Virtualisation, when done right, is one of the most reliable ways for businesses to increase the efficiency of their IT resources. Indeed, the recent wave of server virtualisation could not have come along at a better time – on the cusp of the deepest recession in living memory.
Now that most sizeable organisations have made at least some use of virtualisation, many are wondering how to take the technology further by virtualising the systems that support business-critical applications.
In May 2011 in Manchester, Information Age held its second roundtable discussing the challenges to achieving this. This time, the topic of security in virtualised environments dominated the discussion.
One delegate, the project director of an IT forensics company, summed up the mood. “We have grabbed a tiger by the tail with this technology,” he remarked. “It is outpacing our ability to deal with the security issues.”
A business continuity director at a large telecoms company complained that, despite the fact that high-profile data breaches occur on a near-daily basis, information security considerations are often pushed aside by the need to innovate. “Security is an afterthought of the drive to get a product to market,” he remarked.
That situation is only exacerbated by virtualisation, they added, which can accelerate IT project delivery times and therefore heighten the expectations of the business.
The general feeling was not that virtual systems are necessarily unsafe, but rather that they are an unknown quantity. Many nodded in agreement as one delegate commented that the younger generation of IT engineers placed “too much trust” in new technology.
This optimism can even infect the risk assessments that IT departments undertake when evaluating new systems, some believed. “Risk assessments tend to be pseudo-mathematical exercises that don’t live in the real world,” chided the director of an IT security consultancy.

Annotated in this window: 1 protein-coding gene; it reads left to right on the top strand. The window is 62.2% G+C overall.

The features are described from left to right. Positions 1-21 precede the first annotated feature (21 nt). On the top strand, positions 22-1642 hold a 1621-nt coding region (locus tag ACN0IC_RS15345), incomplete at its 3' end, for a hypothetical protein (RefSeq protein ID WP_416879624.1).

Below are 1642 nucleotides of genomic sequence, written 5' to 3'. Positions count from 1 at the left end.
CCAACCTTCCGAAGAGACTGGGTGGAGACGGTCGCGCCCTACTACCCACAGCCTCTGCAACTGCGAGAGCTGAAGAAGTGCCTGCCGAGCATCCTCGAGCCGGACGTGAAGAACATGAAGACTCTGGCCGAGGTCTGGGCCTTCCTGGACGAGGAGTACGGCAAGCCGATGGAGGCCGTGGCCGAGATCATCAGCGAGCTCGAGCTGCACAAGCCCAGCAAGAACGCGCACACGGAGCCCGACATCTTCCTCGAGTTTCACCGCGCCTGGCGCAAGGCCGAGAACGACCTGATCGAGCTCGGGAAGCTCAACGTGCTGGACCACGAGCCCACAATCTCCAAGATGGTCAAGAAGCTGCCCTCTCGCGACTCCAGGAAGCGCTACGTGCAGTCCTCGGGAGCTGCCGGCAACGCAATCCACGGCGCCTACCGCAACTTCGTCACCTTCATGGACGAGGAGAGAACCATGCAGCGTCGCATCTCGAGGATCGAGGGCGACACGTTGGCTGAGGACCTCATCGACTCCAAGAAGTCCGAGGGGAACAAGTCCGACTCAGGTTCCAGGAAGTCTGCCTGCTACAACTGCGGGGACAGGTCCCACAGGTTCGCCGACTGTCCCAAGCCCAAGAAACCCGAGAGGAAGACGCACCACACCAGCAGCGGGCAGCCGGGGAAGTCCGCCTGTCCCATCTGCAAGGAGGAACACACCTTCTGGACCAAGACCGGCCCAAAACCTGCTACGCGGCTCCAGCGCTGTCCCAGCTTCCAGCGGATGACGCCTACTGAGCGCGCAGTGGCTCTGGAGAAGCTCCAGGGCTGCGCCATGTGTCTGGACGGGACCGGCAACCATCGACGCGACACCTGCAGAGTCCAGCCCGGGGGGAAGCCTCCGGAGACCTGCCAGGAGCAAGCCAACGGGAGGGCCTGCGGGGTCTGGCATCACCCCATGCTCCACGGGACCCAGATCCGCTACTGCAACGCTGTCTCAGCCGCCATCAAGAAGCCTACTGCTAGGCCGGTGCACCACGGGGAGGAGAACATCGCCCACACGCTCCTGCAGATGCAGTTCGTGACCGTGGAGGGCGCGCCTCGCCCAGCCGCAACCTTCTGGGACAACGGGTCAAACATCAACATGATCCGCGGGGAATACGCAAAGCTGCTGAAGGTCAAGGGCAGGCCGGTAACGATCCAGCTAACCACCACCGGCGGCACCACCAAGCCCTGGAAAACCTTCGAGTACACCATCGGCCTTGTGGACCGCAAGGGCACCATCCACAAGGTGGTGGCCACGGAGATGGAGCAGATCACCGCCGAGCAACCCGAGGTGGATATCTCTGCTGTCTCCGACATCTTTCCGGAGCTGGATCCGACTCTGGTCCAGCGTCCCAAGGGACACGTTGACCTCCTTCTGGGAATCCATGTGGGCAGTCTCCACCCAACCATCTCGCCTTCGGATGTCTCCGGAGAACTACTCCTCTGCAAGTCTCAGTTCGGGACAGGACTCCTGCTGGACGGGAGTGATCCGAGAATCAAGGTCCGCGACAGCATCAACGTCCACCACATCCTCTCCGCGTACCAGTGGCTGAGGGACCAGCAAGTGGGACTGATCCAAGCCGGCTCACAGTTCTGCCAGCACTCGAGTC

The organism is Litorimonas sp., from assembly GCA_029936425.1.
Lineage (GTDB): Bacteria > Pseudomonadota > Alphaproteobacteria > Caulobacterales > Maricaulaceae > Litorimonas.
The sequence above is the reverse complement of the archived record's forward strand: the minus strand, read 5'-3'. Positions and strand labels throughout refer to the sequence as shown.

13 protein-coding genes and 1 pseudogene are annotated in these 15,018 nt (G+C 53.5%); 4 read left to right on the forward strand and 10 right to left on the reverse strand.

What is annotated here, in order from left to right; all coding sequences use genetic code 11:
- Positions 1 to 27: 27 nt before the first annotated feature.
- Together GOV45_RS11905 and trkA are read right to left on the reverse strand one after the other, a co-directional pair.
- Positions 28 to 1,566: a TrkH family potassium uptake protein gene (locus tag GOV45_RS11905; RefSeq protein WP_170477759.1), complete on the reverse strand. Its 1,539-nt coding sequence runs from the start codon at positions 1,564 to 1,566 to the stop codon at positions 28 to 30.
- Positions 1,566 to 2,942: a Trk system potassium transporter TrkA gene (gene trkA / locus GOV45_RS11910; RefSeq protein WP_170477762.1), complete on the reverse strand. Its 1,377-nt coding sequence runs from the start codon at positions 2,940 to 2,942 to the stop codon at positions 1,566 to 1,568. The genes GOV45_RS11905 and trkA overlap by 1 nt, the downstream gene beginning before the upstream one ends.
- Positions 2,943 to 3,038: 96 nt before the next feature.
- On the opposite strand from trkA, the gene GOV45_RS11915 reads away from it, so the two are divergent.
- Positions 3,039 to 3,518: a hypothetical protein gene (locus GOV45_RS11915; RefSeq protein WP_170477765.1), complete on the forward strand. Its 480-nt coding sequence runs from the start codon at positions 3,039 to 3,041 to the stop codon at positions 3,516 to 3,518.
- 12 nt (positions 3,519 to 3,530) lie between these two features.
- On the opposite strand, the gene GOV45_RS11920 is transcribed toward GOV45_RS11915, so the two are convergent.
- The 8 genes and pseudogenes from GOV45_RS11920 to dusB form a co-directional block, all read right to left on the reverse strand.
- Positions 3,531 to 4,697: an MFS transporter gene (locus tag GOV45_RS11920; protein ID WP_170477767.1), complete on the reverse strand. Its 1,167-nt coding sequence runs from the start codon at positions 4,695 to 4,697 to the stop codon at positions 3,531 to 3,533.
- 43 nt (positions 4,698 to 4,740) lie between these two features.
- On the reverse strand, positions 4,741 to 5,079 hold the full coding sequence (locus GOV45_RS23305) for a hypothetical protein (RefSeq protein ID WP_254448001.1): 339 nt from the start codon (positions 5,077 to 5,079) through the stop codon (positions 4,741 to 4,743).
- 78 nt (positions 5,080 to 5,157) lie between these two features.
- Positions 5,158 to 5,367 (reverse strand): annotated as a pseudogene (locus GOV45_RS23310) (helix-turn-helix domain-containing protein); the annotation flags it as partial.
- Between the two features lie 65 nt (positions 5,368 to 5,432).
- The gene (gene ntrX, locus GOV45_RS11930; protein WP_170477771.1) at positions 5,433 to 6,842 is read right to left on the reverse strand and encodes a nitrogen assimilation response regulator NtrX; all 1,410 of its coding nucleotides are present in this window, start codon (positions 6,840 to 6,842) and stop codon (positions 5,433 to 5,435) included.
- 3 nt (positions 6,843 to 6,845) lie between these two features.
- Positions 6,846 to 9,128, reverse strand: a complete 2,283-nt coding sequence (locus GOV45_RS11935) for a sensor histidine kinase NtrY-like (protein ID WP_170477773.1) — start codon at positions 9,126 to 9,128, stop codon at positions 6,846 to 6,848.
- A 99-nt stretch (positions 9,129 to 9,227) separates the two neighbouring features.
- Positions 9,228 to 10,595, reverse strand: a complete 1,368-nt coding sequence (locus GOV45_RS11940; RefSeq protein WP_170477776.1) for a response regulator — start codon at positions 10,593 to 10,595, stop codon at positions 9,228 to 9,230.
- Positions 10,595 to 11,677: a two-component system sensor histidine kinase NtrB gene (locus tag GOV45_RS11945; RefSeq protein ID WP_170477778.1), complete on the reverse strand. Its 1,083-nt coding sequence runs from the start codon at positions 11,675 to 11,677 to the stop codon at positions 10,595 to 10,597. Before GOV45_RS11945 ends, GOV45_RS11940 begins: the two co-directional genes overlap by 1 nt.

An IT strategist who had worked for one of Britain’s largest banks remembered its approach to security. “They didn’t make their systems safe, they just put aside enough cash so that when the regulator hit them it didn’t hurt their balance sheet,” he said. “It was cheaper that way.”
It was generally agreed that virtualisation, and its more revolutionary cousin cloud computing, increase the demand for security precautions that focus on data and information, rather than systems or devices. However, there was little agreement as to how such systems might work.
One delegate reminded the group that, while virtualisation may be introducing new security issues, the perception that the information systems of the past were watertight is a misguided belief.
“There is an illusion that the world used to be secure and is now insecure,” said one IT director. “Sensitive data used to be kept in unlocked filing cabinets.”
Information Age Roundtable Debates
Information Age frequently hosts roundtable debates – usually over lunch or dinner at a top restaurant – for readers to share their experiences of some of the key challenges in IT today.
This article draws on a recent Information Age debate, sponsored by virtual storage management provider Virtual Instruments. To facilitate open discussion, the debates are run under the Chatham House Rule, ensuring that no material gathered is attributed to either the attendees or their organisations.